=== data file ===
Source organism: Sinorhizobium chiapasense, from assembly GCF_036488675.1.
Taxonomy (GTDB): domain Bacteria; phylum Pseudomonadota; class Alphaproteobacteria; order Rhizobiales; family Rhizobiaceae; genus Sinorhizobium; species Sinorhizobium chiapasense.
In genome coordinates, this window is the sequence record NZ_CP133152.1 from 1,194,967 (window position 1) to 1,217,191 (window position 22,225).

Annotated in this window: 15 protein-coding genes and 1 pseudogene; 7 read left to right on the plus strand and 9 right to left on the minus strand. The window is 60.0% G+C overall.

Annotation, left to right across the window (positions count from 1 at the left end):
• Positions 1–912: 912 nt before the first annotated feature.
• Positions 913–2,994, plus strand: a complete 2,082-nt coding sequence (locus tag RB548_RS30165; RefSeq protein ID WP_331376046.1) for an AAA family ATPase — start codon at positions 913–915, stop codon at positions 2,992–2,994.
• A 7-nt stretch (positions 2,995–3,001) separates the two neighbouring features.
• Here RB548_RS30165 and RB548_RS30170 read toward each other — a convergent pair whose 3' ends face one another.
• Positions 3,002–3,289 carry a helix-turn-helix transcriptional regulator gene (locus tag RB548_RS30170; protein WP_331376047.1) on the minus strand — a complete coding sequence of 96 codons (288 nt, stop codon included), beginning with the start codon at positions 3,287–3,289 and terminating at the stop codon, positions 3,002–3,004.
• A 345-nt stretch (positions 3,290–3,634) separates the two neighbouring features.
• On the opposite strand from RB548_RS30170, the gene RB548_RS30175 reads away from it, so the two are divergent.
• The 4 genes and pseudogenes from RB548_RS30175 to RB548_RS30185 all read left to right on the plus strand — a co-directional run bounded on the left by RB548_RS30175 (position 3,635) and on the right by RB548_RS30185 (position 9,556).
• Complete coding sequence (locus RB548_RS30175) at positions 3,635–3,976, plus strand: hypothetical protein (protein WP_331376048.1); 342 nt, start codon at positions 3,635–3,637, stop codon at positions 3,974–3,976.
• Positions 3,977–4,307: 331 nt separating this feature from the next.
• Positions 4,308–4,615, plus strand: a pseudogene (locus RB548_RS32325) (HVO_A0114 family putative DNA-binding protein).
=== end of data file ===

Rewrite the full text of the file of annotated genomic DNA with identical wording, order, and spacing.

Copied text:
Source organism: Sinorhizobium chiapasense, from assembly GCF_036488675.1.
Taxonomy (GTDB): domain Bacteria; phylum Pseudomonadota; class Alphaproteobacteria; order Rhizobiales; family Rhizobiaceae; genus Sinorhizobium; species Sinorhizobium chiapasense.
In genome coordinates, this window is the sequence record NZ_CP133152.1 from 1,194,967 (window position 1) to 1,217,191 (window position 22,225).

Annotated in this window: 15 protein-coding genes and 1 pseudogene; 7 read left to right on the plus strand and 9 right to left on the minus strand. The window is 60.0% G+C overall.

Annotation, left to right across the window (positions count from 1 at the left end):
• Positions 1–912: 912 nt before the first annotated feature.
• Positions 913–2,994, plus strand: a complete 2,082-nt coding sequence (locus tag RB548_RS30165; RefSeq protein ID WP_331376046.1) for an AAA family ATPase — start codon at positions 913–915, stop codon at positions 2,992–2,994.
• A 7-nt stretch (positions 2,995–3,001) separates the two neighbouring features.
• Here RB548_RS30165 and RB548_RS30170 read toward each other — a convergent pair whose 3' ends face one another.
• Positions 3,002–3,289 carry a helix-turn-helix transcriptional regulator gene (locus tag RB548_RS30170; protein WP_331376047.1) on the minus strand — a complete coding sequence of 96 codons (288 nt, stop codon included), beginning with the start codon at positions 3,287–3,289 and terminating at the stop codon, positions 3,002–3,004.
• A 345-nt stretch (positions 3,290–3,634) separates the two neighbouring features.
• On the opposite strand from RB548_RS30170, the gene RB548_RS30175 reads away from it, so the two are divergent.
• The 4 genes and pseudogenes from RB548_RS30175 to RB548_RS30185 all read left to right on the plus strand — a co-directional run bounded on the left by RB548_RS30175 (position 3,635) and on the right by RB548_RS30185 (position 9,556).
• Complete coding sequence (locus RB548_RS30175) at positions 3,635–3,976, plus strand: hypothetical protein (protein WP_331376048.1); 342 nt, start codon at positions 3,635–3,637, stop codon at positions 3,974–3,976.
• Positions 3,977–4,307: 331 nt separating this feature from the next.
• Positions 4,308–4,615, plus strand: a pseudogene (locus RB548_RS32325) (HVO_A0114 family putative DNA-binding protein).